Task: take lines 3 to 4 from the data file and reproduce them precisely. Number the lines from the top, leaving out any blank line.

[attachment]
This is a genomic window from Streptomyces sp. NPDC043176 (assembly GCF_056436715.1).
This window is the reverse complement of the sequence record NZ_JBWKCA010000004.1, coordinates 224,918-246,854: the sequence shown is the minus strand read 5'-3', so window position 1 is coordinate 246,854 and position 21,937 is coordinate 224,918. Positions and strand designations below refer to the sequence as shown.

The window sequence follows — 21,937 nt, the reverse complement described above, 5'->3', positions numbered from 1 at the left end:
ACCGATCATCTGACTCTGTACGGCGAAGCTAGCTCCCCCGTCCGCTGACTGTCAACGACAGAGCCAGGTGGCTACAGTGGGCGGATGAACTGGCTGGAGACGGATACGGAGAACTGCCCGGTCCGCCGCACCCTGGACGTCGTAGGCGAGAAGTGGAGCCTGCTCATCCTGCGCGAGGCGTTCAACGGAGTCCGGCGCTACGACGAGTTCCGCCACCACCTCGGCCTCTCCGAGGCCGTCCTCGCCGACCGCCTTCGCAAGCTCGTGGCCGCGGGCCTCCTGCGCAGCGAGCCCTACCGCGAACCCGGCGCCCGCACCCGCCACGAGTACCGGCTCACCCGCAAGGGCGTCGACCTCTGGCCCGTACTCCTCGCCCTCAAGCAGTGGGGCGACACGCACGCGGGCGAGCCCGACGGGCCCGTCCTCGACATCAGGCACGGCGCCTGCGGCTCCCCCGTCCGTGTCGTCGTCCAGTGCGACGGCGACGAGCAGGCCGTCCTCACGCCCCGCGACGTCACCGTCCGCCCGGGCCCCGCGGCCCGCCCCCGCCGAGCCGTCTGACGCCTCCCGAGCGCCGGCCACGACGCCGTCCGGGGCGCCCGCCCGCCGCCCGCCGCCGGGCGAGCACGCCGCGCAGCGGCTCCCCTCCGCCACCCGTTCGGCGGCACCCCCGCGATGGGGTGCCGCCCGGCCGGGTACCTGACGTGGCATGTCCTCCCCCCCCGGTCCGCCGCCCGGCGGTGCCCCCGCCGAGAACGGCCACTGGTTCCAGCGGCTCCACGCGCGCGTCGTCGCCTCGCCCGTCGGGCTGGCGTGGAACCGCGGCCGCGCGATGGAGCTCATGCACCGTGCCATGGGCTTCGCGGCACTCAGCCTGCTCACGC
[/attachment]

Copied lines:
The window sequence follows — 21,937 nt, the reverse complement described above, 5'->3', positions numbered from 1 at the left end:
ACCGATCATCTGACTCTGTACGGCGAAGCTAGCTCCCCCGTCCGCTGACTGTCAACGACAGAGCCAGGTGGCTACAGTGGGCGGATGAACTGGCTGGAGACGGATACGGAGAACTGCCCGGTCCGCCGCACCCTGGACGTCGTAGGCGAGAAGTGGAGCCTGCTCATCCTGCGCGAGGCGTTCAACGGAGTCCGGCGCTACGACGAGTTCCGCCACCACCTCGGCCTCTCCGAGGCCGTCCTCGCCGACCGCCTTCGCAAGCTCGTGGCCGCGGGCCTCCTGCGCAGCGAGCCCTACCGCGAACCCGGCGCCCGCACCCGCCACGAGTACCGGCTCACCCGCAAGGGCGTCGACCTCTGGCCCGTACTCCTCGCCCTCAAGCAGTGGGGCGACACGCACGCGGGCGAGCCCGACGGGCCCGTCCTCGACATCAGGCACGGCGCCTGCGGCTCCCCCGTCCGTGTCGTCGTCCAGTGCGACGGCGACGAGCAGGCCGTCCTCACGCCCCGCGACGTCACCGTCCGCCCGGGCCCCGCGGCCCGCCCCCGCCGAGCCGTCTGACGCCTCCCGAGCGCCGGCCACGACGCCGTCCGGGGCGCCCGCCCGCCGCCCGCCGCCGGGCGAGCACGCCGCGCAGCGGCTCCCCTCCGCCACCCGTTCGGCGGCACCCCCGCGATGGGGTGCCGCCCGGCCGGGTACCTGACGTGGCATGTCCTCCCCCCCCGGTCCGCCGCCCGGCGGTGCCCCCGCCGAGAACGGCCACTGGTTCCAGCGGCTCCACGCGCGCGTCGTCGCCTCGCCCGTCGGGCTGGCGTGGAACCGCGGCCGCGCGATGGAGCTCATGCACCGTGCCATGGGCTTCGCGGCACTCAGCCTGCTCACGC